We know that conflict can promote separateness, self-protection, a silo-mentality. In a recent conference on trauma, I was interested to learn that this response resides in the left hemisphere of the brain. It affects how we see the world. Under pressure, we know that our fight, flight or freeze response is engaged. Apparently, when we live in fear, the left hemisphere of the brain is dominant. The majority of us apparently view life through the left hemisphere with no real sense of who we are. The way of the world at present, placing many of us under chronic stress and hyper vigilance, pulls us in that direction and away from the warmth of relationships. We are told that the pandemic has robbed many of us of our social and cellular systems of protection. The absence of close physical proximity induces a higher stress response. The neural impact of chronic stress can cause changes in the brain structure. The right hemisphere of the brain, that part which builds connections, relationships and warmth, and slows us down, is damaged by trauma.
In our conference, we learned about the autonomic, parasympathetic and sympathetic nervous system, neuroception and its connection to perception. We explored the importance of the ventral vagus as our safety system and the dangers of what is referred to as the dorsal state. The former enables connection, resourcefulness, option generation, hope and compassion. The latter results in numbness, hopelessness and loss. And so on. For me, it was both a revelation and strangely familiar, as if I had alighted on a parallel explanation of what I have learned as a mediator.
A question for the conference was how to engage the right hemisphere, to reduce the damage caused by chronic stress. We learned about resonance, recognising that what the human brain craves more than anything else is to be understood, to be accompanied and not alone. We were told that words are crucial. Language, originally a grooming or connecting process for apes, became used over time in a more left hemisphere, technical, mechanistic way (I note the proximity of this thinking with the fascinating insights in Joseph Henrich’s recent book The Weirdest People in the World: How the West Became Psychologically Peculiar and Particularly Prosperous).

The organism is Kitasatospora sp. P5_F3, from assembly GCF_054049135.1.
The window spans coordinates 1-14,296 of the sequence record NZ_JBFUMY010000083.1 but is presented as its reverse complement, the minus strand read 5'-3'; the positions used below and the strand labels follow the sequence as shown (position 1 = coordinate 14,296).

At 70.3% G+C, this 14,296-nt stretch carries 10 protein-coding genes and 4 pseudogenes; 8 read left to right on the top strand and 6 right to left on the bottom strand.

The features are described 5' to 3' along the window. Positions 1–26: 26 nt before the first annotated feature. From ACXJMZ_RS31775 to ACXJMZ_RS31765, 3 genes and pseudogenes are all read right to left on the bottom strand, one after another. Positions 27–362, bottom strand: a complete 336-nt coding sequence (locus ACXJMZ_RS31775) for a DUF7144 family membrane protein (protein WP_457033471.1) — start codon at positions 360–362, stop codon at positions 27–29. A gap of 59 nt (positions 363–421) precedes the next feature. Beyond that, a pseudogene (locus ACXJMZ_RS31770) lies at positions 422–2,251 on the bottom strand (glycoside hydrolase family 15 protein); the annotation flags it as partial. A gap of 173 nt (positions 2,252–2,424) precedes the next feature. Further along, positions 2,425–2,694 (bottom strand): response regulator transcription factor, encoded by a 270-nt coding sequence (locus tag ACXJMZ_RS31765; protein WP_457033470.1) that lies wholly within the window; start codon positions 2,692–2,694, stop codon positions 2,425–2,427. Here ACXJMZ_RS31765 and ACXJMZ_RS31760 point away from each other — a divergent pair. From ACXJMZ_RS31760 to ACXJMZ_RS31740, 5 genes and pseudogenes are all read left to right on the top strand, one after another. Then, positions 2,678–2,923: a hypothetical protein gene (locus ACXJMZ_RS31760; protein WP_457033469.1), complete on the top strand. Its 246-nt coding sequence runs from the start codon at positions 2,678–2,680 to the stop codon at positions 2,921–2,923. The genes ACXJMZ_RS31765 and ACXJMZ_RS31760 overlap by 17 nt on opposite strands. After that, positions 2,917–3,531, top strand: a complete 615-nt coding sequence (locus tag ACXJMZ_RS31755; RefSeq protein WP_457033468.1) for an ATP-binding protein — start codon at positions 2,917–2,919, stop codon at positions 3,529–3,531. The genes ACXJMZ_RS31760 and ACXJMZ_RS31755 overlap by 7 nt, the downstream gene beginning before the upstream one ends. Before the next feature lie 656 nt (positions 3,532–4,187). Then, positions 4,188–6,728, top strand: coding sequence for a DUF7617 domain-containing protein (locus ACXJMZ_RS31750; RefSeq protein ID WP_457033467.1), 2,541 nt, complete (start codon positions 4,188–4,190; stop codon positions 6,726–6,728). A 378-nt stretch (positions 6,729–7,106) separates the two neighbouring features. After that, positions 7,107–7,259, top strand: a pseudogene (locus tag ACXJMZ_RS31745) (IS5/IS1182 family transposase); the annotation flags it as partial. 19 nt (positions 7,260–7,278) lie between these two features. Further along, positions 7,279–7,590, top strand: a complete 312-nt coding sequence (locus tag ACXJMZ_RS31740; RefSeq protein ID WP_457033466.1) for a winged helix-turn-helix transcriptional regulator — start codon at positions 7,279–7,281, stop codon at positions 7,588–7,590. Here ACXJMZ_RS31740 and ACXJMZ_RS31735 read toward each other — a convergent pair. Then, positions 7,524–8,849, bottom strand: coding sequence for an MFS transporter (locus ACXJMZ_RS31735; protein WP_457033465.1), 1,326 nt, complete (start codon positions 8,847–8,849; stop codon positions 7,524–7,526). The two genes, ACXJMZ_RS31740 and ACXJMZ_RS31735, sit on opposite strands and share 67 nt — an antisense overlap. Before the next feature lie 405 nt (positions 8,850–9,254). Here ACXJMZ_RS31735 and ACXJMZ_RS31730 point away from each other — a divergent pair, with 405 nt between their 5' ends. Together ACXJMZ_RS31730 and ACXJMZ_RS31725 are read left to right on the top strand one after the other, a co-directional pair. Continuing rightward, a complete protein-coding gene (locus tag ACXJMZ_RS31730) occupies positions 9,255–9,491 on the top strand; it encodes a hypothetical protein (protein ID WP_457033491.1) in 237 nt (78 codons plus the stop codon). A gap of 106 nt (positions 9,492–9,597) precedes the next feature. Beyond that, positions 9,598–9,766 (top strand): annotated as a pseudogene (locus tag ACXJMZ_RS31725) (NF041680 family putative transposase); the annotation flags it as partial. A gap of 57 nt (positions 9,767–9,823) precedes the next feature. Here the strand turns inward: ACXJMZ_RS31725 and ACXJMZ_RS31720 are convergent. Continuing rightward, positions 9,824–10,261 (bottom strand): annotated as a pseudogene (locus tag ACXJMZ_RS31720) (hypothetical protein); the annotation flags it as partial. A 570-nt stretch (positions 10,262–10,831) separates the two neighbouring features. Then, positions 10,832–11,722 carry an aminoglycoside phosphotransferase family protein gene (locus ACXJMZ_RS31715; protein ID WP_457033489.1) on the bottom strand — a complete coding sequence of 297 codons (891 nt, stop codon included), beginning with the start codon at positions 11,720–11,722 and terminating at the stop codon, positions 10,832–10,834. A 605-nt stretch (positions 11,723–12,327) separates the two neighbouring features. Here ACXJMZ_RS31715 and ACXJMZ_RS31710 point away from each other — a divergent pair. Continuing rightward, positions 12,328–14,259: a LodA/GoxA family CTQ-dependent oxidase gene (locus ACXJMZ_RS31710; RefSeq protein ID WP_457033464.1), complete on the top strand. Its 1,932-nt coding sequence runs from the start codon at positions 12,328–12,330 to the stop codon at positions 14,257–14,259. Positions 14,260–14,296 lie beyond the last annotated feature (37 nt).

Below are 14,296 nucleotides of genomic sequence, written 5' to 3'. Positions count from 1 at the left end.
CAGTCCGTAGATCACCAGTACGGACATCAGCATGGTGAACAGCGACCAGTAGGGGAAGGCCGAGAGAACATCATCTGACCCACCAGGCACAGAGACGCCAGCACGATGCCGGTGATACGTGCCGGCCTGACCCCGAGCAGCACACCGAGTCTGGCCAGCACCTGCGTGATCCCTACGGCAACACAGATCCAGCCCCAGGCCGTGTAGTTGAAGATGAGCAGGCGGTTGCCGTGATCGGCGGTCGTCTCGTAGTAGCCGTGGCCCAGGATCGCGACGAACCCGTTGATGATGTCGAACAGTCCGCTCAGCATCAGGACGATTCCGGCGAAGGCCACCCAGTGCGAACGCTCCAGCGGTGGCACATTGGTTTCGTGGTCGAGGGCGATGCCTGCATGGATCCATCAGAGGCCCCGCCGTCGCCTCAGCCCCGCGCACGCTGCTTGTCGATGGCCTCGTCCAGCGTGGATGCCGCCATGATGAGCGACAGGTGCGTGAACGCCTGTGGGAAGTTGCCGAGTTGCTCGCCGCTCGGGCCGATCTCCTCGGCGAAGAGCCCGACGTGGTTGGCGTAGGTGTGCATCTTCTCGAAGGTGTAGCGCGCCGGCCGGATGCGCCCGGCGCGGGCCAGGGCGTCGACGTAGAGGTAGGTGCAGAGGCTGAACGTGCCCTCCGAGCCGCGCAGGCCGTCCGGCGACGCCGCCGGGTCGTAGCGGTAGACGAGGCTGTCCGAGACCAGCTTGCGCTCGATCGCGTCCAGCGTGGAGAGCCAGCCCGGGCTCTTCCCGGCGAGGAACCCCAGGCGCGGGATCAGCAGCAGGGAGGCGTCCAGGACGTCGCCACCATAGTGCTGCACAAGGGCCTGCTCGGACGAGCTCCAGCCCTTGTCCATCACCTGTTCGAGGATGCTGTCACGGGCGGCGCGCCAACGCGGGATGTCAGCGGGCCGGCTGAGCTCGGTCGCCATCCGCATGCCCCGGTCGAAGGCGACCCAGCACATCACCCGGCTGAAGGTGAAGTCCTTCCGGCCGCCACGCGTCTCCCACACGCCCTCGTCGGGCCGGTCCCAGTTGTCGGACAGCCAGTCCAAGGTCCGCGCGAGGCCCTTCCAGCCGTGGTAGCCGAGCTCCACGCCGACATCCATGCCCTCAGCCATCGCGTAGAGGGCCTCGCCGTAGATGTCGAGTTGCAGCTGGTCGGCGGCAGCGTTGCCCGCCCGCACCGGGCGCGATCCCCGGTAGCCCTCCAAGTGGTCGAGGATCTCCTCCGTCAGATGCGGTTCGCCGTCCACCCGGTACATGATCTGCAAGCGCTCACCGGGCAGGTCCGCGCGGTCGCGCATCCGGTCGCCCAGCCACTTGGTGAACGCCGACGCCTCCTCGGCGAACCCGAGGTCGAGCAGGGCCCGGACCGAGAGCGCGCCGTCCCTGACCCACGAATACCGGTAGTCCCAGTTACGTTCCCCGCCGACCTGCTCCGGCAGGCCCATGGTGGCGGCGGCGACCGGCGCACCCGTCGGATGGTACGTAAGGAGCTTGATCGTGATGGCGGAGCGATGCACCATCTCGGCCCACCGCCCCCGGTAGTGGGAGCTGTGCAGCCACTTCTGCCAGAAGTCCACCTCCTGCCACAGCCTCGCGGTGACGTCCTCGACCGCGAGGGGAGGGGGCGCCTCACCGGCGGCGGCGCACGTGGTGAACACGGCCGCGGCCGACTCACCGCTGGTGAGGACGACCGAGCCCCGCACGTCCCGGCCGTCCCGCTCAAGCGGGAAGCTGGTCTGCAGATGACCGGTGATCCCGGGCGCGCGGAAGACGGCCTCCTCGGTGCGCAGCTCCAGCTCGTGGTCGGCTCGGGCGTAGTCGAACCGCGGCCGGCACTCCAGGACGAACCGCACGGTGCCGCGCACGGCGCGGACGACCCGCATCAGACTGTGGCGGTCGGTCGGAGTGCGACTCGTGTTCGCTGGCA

Often, our language causes loss of connection. If it promotes left hemisphere activity, we see others as instruments to achieve our goals. On the other hand, we can change everything, including our relationships with others and their stories, by what we say, by the way we talk. This takes us back of course to the non-violent communication about which so many of us learned half a generation ago from Marshall Rosenberg. As I write this, I am reminded of another recent book which addresses how we can deal with mental health issues in ways which resonate for me as a mediator, Chatter: The Voice in Our Head, Why it Matters and How to Harness It by Ethan Kross. “Changing the conversations we have with ourselves (and with others) has the potential to change our (their) lives.” (Bracketed words added by me). That book would merit a post on its own.
To the importance of language, we add the safety cues discovered in the upper third of the face, including the eyes; the impact of what we hear; and the music and rhythm of the voice and tone, as another cue for danger or safety.
All of this should of course be meat and drink to the mediator. Think about its application in what we do – and the verification this provides for what we have learned, often by instinct. Think about this in the context of building rapport on Zoom, of finding ways to engage the right hemisphere, of reducing the traumatic impact of conflict, of resonance and the brain’s need for understanding and accompaniment, of the impact of words we use at critical moments, of the way our voices can help to change the story. And Dark Side of the Moon? The Lancaster bomber? I venture to suggest: much more important than we might think.
John Sturrock, Kluwer Mediation Blog, 28 March 2021